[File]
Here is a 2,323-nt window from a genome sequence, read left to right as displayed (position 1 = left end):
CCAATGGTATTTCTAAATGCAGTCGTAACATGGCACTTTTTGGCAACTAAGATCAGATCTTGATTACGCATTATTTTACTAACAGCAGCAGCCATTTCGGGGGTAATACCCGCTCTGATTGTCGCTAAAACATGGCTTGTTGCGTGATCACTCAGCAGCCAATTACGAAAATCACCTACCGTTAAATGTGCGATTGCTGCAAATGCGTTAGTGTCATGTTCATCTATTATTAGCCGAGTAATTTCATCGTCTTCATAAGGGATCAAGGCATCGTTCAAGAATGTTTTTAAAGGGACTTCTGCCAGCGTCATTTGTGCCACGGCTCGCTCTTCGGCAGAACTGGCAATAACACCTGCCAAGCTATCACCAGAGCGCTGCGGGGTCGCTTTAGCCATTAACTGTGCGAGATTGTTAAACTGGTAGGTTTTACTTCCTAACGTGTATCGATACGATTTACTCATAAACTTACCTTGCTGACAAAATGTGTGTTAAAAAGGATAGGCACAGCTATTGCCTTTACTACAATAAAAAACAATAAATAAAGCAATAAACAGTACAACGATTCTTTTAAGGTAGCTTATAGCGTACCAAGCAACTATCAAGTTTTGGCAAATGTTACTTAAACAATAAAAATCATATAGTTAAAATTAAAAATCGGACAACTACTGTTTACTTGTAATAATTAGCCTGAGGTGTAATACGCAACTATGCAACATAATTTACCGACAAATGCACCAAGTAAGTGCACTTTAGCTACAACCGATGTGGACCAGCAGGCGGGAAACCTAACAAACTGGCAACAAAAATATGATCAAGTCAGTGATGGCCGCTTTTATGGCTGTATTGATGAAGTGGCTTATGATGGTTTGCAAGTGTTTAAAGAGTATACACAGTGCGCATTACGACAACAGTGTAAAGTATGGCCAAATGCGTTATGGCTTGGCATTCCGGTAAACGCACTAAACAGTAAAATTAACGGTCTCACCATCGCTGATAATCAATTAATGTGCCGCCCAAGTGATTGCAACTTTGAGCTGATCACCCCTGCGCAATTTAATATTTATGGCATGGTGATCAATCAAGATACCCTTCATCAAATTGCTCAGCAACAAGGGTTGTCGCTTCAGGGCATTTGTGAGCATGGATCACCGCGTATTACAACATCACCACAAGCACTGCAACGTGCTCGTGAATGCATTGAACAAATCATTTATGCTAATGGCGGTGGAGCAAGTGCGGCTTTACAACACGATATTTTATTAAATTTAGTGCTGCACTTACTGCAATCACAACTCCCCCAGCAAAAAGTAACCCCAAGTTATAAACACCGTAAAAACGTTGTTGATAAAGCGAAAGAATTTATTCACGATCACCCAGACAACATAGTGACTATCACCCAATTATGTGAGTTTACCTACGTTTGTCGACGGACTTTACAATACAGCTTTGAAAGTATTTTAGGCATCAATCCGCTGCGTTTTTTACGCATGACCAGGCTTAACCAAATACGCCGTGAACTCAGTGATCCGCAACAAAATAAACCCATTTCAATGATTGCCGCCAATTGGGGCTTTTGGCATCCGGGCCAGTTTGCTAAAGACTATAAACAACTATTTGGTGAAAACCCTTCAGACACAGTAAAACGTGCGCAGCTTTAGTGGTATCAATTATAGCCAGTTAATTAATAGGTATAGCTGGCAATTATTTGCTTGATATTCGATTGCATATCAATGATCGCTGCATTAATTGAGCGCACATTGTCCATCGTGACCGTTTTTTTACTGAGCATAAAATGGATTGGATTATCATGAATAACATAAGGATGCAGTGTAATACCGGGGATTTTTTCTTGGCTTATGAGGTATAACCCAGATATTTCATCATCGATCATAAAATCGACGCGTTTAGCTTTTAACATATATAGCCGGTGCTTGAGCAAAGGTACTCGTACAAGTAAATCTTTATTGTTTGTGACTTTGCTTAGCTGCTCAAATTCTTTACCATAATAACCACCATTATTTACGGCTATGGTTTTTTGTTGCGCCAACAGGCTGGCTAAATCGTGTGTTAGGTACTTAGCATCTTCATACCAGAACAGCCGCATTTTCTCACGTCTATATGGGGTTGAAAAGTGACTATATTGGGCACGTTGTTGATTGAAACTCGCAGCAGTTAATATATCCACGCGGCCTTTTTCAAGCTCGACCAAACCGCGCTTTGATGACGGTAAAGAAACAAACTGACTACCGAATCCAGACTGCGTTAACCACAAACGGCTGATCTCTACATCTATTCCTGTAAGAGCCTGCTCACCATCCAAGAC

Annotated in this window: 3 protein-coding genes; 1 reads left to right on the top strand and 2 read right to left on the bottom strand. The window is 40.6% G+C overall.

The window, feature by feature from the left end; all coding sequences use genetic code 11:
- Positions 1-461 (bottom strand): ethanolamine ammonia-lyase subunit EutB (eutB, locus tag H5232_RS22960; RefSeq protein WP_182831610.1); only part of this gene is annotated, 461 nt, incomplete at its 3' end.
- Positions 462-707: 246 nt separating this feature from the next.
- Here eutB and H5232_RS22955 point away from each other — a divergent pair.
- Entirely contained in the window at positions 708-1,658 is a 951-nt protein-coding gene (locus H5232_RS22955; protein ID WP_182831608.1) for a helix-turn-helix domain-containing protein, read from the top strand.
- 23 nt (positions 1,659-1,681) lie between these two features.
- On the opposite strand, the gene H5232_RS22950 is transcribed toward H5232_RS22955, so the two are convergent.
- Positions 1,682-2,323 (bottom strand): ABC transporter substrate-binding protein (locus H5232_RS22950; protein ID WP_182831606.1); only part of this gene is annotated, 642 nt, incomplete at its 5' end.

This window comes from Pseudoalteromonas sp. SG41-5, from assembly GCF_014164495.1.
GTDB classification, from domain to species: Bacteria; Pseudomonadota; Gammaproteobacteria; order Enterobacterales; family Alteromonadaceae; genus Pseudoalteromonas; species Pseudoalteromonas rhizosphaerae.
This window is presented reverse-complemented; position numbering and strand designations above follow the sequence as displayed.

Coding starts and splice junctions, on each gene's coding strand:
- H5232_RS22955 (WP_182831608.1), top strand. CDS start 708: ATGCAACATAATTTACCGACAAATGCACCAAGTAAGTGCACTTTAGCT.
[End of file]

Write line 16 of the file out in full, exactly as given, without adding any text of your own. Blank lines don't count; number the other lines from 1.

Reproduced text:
- H5232_RS22955 (WP_182831608.1), top strand. CDS start 708: ATGCAACATAATTTACCGACAAATGCACCAAGTAAGTGCACTTTAGCT.